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Were Detroit’s Swaps Unfair?

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(Corrects reference to issuers in 13th paragraph.)

Jan. 27 (Bloomberg) -- The judge overseeing Detroit’s bankruptcy has rejected a $165 million settlement between the city and the banks that provided the city with interest-rate swaps. This startling development raises fundamental issues about the fairness of the original deals and the quality of the advice Detroit received before, during and after the transactions.

Although bankers typically aren’t responsible for ensuring that their clients get the best deal possible (they usually have no presumed fiduciary duty), securities laws and regulations require that bankers deal with clients fairly. And while fairness must be evaluated on a case-by-case basis, to paraphrase former Supreme Court Justice Potter Stewart’s quip about pornography, we know how to recognize it when we see it.

So, one big unanswered question in this debate is: Where were the regulators? State and local governments are supposed to be protected from Wall Street’s aggressive practices by securities laws and regulations, particularly Rule G-17, issued by the Municipal Securities Rulemaking Board. This rule, known as fair dealing, says that bankers must treat clients fairly and prohibits any “deceptive, dishonest or unfair practice.” That “or” is important.

In the last decade, interest-rate swaps were a hot financial product in state and local governments and not-for-profit debt issuance, known as the municipal market. Time was, most municipal issuers would sell plain vanilla fixed-rate debt such as 30-year bonds to finance their projects. But beginning in the 1990s and accelerating in the early 2000s, bankers increasingly persuaded governments to forgo simplicity and adopt a more complex arrangement that promised to create a “synthetic fixed rate” well below the plain vanilla one that would supposedly save governments millions of dollars.

There was a catch, of course. Cities had to enter into a series of transactions to achieve the simple goal of low-cost fixed-rate financing. They had to issue a floating-rate bond, and then they often had to buy bond insurance, purchase other financial products, pay dealers an annual fee for those bonds and then enter into a fine print agreement to “swap” payments of the floating rate to pay the swap provider a fixed rate.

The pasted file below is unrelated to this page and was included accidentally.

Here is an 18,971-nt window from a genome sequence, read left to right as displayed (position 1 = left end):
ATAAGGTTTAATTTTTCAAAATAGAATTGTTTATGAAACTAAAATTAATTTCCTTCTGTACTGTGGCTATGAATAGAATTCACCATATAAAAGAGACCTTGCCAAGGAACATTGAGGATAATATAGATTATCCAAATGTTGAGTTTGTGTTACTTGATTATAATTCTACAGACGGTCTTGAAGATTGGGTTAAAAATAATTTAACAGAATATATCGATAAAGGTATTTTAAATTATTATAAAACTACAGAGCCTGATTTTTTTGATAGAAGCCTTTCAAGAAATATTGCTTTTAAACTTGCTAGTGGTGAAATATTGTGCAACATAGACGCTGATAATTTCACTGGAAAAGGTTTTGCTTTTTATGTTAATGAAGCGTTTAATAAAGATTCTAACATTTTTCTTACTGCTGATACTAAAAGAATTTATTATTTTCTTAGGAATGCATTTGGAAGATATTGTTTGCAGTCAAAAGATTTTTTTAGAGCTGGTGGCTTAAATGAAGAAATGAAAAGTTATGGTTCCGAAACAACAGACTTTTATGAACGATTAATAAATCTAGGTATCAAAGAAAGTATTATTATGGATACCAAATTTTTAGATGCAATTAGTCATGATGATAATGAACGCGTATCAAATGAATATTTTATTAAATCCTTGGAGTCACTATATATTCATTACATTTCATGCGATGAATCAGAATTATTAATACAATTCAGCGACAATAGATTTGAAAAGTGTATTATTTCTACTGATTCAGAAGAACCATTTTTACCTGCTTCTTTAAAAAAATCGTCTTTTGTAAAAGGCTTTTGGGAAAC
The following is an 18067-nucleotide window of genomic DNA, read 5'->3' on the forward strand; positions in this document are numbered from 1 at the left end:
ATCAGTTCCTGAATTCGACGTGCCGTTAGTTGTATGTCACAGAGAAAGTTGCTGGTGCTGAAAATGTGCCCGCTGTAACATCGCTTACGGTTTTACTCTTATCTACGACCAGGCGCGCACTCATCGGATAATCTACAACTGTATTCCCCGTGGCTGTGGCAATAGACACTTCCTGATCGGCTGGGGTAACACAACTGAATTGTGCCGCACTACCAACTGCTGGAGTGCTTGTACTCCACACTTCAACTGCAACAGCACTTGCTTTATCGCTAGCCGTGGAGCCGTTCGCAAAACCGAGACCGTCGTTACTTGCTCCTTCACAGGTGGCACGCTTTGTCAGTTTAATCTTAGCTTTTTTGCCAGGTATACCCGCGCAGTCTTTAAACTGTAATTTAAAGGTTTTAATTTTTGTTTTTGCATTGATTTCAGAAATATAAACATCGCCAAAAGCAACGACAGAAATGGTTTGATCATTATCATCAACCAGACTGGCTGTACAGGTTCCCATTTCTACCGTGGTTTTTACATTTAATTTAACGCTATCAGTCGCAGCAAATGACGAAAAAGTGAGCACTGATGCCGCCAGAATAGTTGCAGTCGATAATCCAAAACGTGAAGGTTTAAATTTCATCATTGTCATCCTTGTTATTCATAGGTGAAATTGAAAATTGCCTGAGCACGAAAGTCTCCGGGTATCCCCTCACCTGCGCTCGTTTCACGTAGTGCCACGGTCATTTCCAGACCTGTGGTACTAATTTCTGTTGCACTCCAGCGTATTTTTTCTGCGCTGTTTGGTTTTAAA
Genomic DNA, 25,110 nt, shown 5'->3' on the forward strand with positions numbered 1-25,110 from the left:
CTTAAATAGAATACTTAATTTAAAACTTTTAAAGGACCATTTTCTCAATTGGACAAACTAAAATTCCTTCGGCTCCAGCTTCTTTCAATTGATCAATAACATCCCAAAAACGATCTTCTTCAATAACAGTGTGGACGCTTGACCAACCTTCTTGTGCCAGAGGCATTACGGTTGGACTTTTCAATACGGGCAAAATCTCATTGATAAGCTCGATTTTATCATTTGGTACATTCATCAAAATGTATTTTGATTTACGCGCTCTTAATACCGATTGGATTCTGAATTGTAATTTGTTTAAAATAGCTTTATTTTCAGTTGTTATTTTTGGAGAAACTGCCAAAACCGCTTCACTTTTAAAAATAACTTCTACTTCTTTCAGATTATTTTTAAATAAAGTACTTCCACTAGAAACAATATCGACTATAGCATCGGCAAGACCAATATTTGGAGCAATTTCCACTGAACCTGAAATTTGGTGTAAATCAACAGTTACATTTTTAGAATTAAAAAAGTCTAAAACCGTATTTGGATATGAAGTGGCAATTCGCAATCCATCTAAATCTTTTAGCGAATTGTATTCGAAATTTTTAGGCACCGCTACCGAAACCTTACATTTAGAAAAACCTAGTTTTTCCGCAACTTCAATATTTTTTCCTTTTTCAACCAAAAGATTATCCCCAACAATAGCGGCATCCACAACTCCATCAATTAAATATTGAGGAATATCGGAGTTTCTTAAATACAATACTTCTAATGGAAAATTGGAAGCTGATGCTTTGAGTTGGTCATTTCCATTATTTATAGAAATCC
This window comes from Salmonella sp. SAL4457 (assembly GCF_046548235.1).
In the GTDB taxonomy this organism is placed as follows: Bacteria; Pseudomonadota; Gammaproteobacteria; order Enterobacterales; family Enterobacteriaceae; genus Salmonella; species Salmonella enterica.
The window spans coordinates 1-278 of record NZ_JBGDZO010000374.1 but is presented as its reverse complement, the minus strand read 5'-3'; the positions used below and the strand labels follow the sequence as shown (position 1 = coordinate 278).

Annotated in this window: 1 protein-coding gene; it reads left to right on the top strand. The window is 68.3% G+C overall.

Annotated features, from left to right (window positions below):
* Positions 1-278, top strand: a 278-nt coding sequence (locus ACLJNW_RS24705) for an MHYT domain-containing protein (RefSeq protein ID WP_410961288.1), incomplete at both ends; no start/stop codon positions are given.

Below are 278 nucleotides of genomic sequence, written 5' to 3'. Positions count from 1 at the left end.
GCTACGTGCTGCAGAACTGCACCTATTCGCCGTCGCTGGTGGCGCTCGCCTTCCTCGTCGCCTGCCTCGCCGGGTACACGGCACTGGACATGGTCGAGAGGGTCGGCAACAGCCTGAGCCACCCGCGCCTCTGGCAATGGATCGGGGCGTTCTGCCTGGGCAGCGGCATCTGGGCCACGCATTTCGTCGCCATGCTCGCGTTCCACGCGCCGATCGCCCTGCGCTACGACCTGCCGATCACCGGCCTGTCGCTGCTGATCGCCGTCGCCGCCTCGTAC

But the swap bank usually wouldn’t swap or pay the actual cost of the government’s new floating-rate debt. It would only pay an amount tied to a bond index that was supposed to approximate the actual cost the government was on the hook to pay. And this would usually be required to continue for 30 years. Sound complicated? It is.

The banks also demanded to be protected should anything go wrong. They enforced a complex formula to determine the value of the deal if it was canceled before the end of 30 years. This formula to unwind the swap, in the parlance of the trade, was called the termination payment. It was designed to create a precise dollar amount for the future payout that was promised but was being canceled. And because this transaction, unlike any swap in the corporate market, was usually for 30 years, the termination payment could be huge when an issuer was most likely to cancel, particularly in the early years. This is the amount of debt, even after it was reduced through several rounds of negotiations, that the Detroit judge said is just “too much.”

One might wonder how a government employee could know about all this when evaluating, financing and determining whether such a deal is good for citizens. How evenly matched are the public servant making $80,000 per year and the big-bonus Wall Street banker making $500,000 a year?